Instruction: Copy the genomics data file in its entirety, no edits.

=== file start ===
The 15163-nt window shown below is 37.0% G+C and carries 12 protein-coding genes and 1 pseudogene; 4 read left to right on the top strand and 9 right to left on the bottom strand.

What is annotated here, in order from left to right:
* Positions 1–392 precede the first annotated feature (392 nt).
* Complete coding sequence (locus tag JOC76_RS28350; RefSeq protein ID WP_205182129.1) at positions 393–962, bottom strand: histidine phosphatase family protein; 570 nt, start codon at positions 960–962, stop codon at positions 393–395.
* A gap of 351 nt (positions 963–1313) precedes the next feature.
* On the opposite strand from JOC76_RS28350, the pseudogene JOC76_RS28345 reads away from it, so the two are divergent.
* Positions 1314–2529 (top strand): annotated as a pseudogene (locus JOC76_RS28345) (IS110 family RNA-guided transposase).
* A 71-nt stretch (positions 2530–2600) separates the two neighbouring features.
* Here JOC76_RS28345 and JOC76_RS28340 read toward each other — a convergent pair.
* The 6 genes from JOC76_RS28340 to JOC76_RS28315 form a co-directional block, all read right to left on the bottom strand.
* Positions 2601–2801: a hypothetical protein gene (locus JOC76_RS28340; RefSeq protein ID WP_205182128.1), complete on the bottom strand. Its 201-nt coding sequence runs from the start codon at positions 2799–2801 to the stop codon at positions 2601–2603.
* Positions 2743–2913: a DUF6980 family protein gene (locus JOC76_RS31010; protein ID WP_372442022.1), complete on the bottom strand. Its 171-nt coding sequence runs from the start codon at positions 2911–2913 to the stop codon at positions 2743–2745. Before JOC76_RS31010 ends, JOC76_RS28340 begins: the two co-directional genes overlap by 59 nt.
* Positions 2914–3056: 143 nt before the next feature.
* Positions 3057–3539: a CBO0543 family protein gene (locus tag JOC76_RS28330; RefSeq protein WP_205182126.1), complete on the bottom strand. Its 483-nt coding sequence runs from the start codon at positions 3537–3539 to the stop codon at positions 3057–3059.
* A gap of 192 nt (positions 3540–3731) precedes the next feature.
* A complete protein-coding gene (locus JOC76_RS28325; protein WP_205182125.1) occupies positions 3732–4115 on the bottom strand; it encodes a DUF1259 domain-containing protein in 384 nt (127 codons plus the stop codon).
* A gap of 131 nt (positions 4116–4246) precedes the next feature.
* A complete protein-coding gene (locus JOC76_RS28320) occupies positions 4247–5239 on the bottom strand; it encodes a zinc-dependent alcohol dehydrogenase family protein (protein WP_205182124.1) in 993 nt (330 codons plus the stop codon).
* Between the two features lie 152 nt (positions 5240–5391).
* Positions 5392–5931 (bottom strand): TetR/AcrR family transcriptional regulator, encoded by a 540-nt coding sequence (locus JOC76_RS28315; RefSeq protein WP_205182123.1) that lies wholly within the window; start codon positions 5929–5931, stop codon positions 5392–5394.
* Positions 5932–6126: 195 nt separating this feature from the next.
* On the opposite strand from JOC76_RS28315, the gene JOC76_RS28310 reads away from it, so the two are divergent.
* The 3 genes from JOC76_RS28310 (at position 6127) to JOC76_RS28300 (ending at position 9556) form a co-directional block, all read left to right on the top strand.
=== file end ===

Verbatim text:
The 15163-nt window shown below is 37.0% G+C and carries 12 protein-coding genes and 1 pseudogene; 4 read left to right on the top strand and 9 right to left on the bottom strand.

What is annotated here, in order from left to right:
* Positions 1–392 precede the first annotated feature (392 nt).
* Complete coding sequence (locus tag JOC76_RS28350; RefSeq protein ID WP_205182129.1) at positions 393–962, bottom strand: histidine phosphatase family protein; 570 nt, start codon at positions 960–962, stop codon at positions 393–395.
* A gap of 351 nt (positions 963–1313) precedes the next feature.
* On the opposite strand from JOC76_RS28350, the pseudogene JOC76_RS28345 reads away from it, so the two are divergent.
* Positions 1314–2529 (top strand): annotated as a pseudogene (locus JOC76_RS28345) (IS110 family RNA-guided transposase).
* A 71-nt stretch (positions 2530–2600) separates the two neighbouring features.
* Here JOC76_RS28345 and JOC76_RS28340 read toward each other — a convergent pair.
* The 6 genes from JOC76_RS28340 to JOC76_RS28315 form a co-directional block, all read right to left on the bottom strand.
* Positions 2601–2801: a hypothetical protein gene (locus JOC76_RS28340; RefSeq protein ID WP_205182128.1), complete on the bottom strand. Its 201-nt coding sequence runs from the start codon at positions 2799–2801 to the stop codon at positions 2601–2603.
* Positions 2743–2913: a DUF6980 family protein gene (locus JOC76_RS31010; protein ID WP_372442022.1), complete on the bottom strand. Its 171-nt coding sequence runs from the start codon at positions 2911–2913 to the stop codon at positions 2743–2745. Before JOC76_RS31010 ends, JOC76_RS28340 begins: the two co-directional genes overlap by 59 nt.
* Positions 2914–3056: 143 nt before the next feature.
* Positions 3057–3539: a CBO0543 family protein gene (locus tag JOC76_RS28330; RefSeq protein WP_205182126.1), complete on the bottom strand. Its 483-nt coding sequence runs from the start codon at positions 3537–3539 to the stop codon at positions 3057–3059.
* A gap of 192 nt (positions 3540–3731) precedes the next feature.
* A complete protein-coding gene (locus JOC76_RS28325; protein WP_205182125.1) occupies positions 3732–4115 on the bottom strand; it encodes a DUF1259 domain-containing protein in 384 nt (127 codons plus the stop codon).
* A gap of 131 nt (positions 4116–4246) precedes the next feature.
* A complete protein-coding gene (locus JOC76_RS28320) occupies positions 4247–5239 on the bottom strand; it encodes a zinc-dependent alcohol dehydrogenase family protein (protein WP_205182124.1) in 993 nt (330 codons plus the stop codon).
* Between the two features lie 152 nt (positions 5240–5391).
* Positions 5392–5931 (bottom strand): TetR/AcrR family transcriptional regulator, encoded by a 540-nt coding sequence (locus JOC76_RS28315; RefSeq protein WP_205182123.1) that lies wholly within the window; start codon positions 5929–5931, stop codon positions 5392–5394.
* Positions 5932–6126: 195 nt separating this feature from the next.
* On the opposite strand from JOC76_RS28315, the gene JOC76_RS28310 reads away from it, so the two are divergent.
* The 3 genes from JOC76_RS28310 (at position 6127) to JOC76_RS28300 (ending at position 9556) form a co-directional block, all read left to right on the top strand.